Preparing for Numero Dos & Lessons from Single-Income Family

So we are officially looking ahead to what our family will be like when it becomes a four-person household. We are only 10 weeks into my 40-week pregnancy, and other than the same easy early pregnancy and mild symptoms, not much is the same about the experience this time around. No nightly conversations and pouring over websites about fetal development and what to expect when you’re expecting. Even limited amounts of speculation about the sex of the baby, other than to mention how easy it would be to pop out another girl. If its a boy I will need to start gathering clothes and redecorating the nursery asap, all that pink has got to go! Its not that we’re unexcited, but the novelty certainly has worn off. A year of basically being a one-income family has left its stain. I spend more time worrying about our budget, me not being able to bring in a little side income with two kiddos at home, tweaking by on Aaron’s income, as if we’re not already scraping by as it is. I’m woebegone about the fact that those first four months of sweet, quiet infancy will be gobbled up by a babbling, running, jumping, laughing, hitting toddler. (sigh) Life was so easy the first time around – Eyre was an angel. We are destined to balance the scales with Baby #2. Sometimes I worry that I will never get out of the house for coffee or some time to write, because it will mean leaving Aaron with a toddler and newborn. Then I have to hit pause because I realize that I’m worrying about things that I can’t control and welcoming negativity into my pregnancy which is something I swore that I would never do. Having children is the best gift in life and such a blessing that there should never be an aura of negativity or a hint resentment around their birth, intentional or not.

The fact that I have been living in emotional survival mode the last several months has taken a toll, and I realize that living in a constant state of fear is no way to live, especially when we are living such a beautiful life together and have so much to be thankful for. A lot of unfortunate things have happened, mostly financial, over the last few months and I can see that I have been gripped by fear of the inevitable unknown and unable to control what is happening to our family. We had been living the insulated life of a two-income household long enough to get used to the security. And I don’t know about you, but I NEED my security blanket. It is the one area of my life that continues to be my struggle against self. I need to feel safe against life. Even if it is a mirage, its a comforting, assuaging mirage. So I am back in that place of self-modulation – shifting the paradigm back to a healthy place, off of my shoulders and back into God’s hands. I had forgotten the discipline of gratitude – that my thankfulness CAN transcend my circumstance. I heard a quote this morning by G.K. Chesterton that said “Gratitude is happiness doubled by wonder.” I have let my fear inhibit me from feeling the awe of what God is doing in my life and the lives of others. My disappointment or feelings of being out of control made me often incapable of being moved by the beautiful love of my husband and the joy of my one-year-old daughter. As I begin to crack the surface again, I can see that this brief season has forced me to walk closer to path of others who struggle financially or feel like they can’t seem to get a break in life.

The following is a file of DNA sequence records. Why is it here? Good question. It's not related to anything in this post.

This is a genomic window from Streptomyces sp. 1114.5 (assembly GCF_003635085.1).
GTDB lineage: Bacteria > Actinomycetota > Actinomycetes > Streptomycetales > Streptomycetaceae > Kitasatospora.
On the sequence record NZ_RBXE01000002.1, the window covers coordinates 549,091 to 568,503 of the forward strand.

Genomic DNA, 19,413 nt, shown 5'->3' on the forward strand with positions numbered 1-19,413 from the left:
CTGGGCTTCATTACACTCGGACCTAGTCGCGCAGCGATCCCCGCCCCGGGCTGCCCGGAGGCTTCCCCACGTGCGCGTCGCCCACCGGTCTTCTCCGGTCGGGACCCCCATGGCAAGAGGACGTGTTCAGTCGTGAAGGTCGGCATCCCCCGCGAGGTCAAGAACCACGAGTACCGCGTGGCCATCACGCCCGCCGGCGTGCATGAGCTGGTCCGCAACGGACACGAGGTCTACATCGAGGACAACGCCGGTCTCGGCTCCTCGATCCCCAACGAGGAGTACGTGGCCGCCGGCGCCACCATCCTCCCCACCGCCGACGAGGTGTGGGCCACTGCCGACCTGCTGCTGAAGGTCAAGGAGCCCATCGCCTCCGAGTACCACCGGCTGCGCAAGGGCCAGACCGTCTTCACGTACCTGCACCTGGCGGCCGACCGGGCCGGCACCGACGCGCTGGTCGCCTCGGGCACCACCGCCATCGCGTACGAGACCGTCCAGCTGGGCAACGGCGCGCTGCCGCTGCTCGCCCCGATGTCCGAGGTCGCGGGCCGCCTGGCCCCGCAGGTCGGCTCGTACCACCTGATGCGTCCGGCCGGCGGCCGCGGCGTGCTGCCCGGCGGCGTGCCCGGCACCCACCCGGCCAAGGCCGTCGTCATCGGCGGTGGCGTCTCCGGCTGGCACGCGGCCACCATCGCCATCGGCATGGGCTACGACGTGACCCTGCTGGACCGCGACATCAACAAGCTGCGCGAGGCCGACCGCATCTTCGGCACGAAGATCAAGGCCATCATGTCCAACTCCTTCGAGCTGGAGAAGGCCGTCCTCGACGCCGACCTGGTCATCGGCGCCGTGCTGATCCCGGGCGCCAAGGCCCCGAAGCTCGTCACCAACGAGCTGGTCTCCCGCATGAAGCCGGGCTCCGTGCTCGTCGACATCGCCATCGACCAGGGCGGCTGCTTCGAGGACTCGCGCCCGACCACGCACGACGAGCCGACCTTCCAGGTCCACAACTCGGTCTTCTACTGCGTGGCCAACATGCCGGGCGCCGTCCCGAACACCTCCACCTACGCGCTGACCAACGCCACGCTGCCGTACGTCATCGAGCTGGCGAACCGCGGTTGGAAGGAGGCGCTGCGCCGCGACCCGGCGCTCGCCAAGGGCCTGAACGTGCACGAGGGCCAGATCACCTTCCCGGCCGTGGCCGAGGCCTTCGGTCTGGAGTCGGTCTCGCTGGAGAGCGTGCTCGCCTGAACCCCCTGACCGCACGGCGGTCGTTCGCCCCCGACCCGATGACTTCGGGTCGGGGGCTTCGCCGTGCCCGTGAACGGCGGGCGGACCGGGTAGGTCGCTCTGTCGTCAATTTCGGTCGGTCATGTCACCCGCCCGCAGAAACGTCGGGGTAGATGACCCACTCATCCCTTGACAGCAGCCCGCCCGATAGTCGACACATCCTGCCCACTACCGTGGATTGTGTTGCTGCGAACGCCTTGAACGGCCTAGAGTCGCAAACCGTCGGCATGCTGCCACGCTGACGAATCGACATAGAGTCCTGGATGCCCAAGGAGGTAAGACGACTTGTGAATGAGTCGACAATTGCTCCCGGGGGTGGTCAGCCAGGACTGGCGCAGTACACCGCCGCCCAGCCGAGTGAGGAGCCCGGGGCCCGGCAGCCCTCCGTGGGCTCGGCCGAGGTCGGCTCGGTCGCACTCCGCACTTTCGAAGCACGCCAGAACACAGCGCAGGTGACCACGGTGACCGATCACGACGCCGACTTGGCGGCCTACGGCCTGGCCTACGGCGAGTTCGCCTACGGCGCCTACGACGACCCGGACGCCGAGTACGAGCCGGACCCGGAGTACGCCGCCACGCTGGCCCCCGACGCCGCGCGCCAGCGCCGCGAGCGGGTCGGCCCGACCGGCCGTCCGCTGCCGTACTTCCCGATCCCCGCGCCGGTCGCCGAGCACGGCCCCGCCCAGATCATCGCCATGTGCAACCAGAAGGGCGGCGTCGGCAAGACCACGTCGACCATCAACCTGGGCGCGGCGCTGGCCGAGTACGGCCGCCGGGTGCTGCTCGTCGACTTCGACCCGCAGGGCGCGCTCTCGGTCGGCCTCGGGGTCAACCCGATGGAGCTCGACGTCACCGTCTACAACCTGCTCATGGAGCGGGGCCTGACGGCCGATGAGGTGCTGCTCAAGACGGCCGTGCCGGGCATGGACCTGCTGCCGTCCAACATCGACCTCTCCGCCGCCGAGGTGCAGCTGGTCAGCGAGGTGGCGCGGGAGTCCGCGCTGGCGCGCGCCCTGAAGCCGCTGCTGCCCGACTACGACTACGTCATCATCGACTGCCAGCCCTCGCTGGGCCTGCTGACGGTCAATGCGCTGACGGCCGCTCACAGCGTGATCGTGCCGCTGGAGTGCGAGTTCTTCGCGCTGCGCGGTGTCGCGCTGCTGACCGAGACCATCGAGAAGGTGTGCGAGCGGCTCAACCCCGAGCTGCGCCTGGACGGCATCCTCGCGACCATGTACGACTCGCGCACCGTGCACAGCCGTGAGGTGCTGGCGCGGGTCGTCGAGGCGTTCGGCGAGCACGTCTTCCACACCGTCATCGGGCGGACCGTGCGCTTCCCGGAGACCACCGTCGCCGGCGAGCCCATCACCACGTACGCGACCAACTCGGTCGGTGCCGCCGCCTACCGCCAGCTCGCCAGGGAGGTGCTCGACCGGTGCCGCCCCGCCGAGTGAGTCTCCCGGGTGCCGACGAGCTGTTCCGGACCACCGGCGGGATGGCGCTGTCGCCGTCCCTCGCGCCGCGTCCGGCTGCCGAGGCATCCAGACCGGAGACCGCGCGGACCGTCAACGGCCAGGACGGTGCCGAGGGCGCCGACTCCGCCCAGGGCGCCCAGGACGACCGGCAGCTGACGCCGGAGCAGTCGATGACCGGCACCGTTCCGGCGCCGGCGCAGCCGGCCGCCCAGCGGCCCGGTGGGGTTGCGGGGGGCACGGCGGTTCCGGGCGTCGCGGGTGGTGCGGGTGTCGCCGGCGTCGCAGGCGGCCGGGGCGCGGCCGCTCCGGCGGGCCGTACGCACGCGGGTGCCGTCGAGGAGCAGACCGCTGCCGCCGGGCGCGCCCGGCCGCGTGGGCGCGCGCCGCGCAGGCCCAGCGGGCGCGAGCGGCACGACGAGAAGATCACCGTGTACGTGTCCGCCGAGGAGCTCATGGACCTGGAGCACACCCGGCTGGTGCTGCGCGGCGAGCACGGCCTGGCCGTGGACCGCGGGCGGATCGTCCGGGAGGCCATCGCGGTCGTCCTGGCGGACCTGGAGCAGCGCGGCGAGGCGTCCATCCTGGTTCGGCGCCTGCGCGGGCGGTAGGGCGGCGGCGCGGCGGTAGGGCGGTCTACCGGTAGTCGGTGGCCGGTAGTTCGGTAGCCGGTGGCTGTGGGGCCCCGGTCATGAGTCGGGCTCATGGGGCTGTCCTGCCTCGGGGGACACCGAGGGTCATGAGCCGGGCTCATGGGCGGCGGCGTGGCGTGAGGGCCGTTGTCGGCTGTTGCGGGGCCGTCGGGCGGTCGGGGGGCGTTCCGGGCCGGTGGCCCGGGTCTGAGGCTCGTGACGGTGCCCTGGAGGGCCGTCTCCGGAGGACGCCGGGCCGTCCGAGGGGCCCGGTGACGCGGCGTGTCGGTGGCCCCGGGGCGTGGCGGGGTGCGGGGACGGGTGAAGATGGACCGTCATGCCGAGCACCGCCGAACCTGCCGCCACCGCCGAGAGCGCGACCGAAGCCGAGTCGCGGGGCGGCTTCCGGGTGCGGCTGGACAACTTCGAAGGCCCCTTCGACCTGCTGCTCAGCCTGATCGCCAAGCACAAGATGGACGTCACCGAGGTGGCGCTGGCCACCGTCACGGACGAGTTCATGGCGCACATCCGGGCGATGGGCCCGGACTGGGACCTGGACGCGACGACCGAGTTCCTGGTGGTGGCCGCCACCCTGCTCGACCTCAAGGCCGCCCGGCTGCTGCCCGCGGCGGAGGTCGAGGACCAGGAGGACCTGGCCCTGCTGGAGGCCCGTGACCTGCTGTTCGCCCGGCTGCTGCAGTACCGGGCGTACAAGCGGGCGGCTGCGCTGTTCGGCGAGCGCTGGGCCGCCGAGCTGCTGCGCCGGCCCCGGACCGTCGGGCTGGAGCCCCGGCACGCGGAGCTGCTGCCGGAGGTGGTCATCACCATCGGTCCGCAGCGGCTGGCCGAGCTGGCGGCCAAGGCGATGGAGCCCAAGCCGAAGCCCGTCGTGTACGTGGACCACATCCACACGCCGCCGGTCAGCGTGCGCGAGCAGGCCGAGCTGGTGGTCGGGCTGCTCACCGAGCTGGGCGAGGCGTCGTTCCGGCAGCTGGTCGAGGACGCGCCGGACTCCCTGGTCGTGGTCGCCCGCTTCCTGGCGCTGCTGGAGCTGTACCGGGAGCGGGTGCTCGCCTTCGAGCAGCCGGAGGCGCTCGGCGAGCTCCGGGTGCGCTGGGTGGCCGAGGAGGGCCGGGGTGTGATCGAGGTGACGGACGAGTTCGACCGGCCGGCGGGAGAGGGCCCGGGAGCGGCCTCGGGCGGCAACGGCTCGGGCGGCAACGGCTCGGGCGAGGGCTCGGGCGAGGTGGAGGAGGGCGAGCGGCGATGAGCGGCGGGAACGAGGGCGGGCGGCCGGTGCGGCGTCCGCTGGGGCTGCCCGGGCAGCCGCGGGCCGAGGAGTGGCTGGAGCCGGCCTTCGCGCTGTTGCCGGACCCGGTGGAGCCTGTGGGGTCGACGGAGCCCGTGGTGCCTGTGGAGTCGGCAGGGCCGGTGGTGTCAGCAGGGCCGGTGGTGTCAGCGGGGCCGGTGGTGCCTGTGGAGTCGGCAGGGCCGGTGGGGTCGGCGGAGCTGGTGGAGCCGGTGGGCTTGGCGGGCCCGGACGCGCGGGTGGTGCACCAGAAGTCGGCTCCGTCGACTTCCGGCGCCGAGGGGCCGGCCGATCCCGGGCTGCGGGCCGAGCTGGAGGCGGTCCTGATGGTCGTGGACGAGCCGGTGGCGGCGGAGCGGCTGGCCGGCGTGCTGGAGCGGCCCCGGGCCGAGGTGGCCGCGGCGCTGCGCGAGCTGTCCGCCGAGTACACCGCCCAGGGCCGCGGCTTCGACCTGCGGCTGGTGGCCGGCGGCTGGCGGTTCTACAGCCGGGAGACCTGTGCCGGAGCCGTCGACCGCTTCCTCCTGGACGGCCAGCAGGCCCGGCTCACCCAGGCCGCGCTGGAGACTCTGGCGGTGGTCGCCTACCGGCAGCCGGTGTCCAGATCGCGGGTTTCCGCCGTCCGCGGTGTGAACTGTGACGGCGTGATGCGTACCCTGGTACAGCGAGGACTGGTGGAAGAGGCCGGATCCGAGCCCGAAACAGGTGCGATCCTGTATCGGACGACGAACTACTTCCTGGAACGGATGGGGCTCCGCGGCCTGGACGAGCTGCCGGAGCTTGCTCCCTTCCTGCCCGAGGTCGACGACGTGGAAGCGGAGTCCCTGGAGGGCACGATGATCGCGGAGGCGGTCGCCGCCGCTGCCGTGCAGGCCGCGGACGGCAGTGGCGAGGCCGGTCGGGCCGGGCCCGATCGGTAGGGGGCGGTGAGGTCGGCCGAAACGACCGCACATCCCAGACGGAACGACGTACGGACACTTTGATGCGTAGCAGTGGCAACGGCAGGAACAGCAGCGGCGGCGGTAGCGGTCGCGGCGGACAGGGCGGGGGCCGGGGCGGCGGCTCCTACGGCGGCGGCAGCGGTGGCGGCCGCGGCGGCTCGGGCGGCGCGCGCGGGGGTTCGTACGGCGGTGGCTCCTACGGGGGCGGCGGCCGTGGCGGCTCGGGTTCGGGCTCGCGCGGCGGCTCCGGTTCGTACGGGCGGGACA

Even something so minute as our dryer being broken for months has put me into the realm of other families who live paycheck to paycheck and spend hours at the laundromat each week, dragging their kids behind them. I began to appreciate that I was doing life alongside people whom I might otherwise never come into contact – the people that sometimes fall out of view when people move to the suburbs or start shopping at Whole Foods. There was a moment as I was folding my bedsheets that I thought the woman talking on her cellphone and putting a dollar in the change machine could be thinking, “Why is everything going wrong? How am I going to pay for that?” and feeling forgotten by everyone, even overlooked by God. It takes being intentional to be close to the needs of other, but life without compassion isn’t worth living. I’ve been expending so much energy on worrying about myself that I haven’t been thinking about others. Self-preservation does nothing more that cause you to focus inward instead of outward. Its a tough lesson to learn – again. And Lord willing, when a day comes that life deals us a good hand, our family will already have learned the importance of keeping our eyes and our hearts open so we don’t forget what it is like to struggle.



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